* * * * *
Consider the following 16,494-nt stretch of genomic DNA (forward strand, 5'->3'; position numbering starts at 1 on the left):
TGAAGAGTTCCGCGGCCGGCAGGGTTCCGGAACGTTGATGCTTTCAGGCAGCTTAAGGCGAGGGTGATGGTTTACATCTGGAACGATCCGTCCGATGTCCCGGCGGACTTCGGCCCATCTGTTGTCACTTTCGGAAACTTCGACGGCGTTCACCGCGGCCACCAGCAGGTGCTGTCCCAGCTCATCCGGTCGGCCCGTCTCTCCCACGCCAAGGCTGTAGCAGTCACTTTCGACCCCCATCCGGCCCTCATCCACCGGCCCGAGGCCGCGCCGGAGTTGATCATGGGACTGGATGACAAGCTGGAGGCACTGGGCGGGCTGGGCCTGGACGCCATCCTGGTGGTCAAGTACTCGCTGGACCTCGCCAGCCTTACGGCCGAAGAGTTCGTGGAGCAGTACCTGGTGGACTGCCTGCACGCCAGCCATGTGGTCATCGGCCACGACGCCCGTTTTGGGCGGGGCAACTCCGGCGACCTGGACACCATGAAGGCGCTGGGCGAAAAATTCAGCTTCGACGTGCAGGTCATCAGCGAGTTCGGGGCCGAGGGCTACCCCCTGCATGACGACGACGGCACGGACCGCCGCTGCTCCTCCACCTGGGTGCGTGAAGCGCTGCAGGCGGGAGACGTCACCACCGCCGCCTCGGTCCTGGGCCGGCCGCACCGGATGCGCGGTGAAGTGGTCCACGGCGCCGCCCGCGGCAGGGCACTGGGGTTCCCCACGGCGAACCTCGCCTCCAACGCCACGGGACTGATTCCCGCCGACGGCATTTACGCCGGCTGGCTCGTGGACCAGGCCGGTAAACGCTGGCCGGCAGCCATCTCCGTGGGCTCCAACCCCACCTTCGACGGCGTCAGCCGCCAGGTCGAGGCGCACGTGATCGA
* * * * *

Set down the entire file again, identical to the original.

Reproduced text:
Consider the following 16,494-nt stretch of genomic DNA (forward strand, 5'->3'; position numbering starts at 1 on the left):
TGAAGAGTTCCGCGGCCGGCAGGGTTCCGGAACGTTGATGCTTTCAGGCAGCTTAAGGCGAGGGTGATGGTTTACATCTGGAACGATCCGTCCGATGTCCCGGCGGACTTCGGCCCATCTGTTGTCACTTTCGGAAACTTCGACGGCGTTCACCGCGGCCACCAGCAGGTGCTGTCCCAGCTCATCCGGTCGGCCCGTCTCTCCCACGCCAAGGCTGTAGCAGTCACTTTCGACCCCCATCCGGCCCTCATCCACCGGCCCGAGGCCGCGCCGGAGTTGATCATGGGACTGGATGACAAGCTGGAGGCACTGGGCGGGCTGGGCCTGGACGCCATCCTGGTGGTCAAGTACTCGCTGGACCTCGCCAGCCTTACGGCCGAAGAGTTCGTGGAGCAGTACCTGGTGGACTGCCTGCACGCCAGCCATGTGGTCATCGGCCACGACGCCCGTTTTGGGCGGGGCAACTCCGGCGACCTGGACACCATGAAGGCGCTGGGCGAAAAATTCAGCTTCGACGTGCAGGTCATCAGCGAGTTCGGGGCCGAGGGCTACCCCCTGCATGACGACGACGGCACGGACCGCCGCTGCTCCTCCACCTGGGTGCGTGAAGCGCTGCAGGCGGGAGACGTCACCACCGCCGCCTCGGTCCTGGGCCGGCCGCACCGGATGCGCGGTGAAGTGGTCCACGGCGCCGCCCGCGGCAGGGCACTGGGGTTCCCCACGGCGAACCTCGCCTCCAACGCCACGGGACTGATTCCCGCCGACGGCATTTACGCCGGCTGGCTCGTGGACCAGGCCGGTAAACGCTGGCCGGCAGCCATCTCCGTGGGCTCCAACCCCACCTTCGACGGCGTCAGCCGCCAGGTCGAGGCGCACGTGATCGA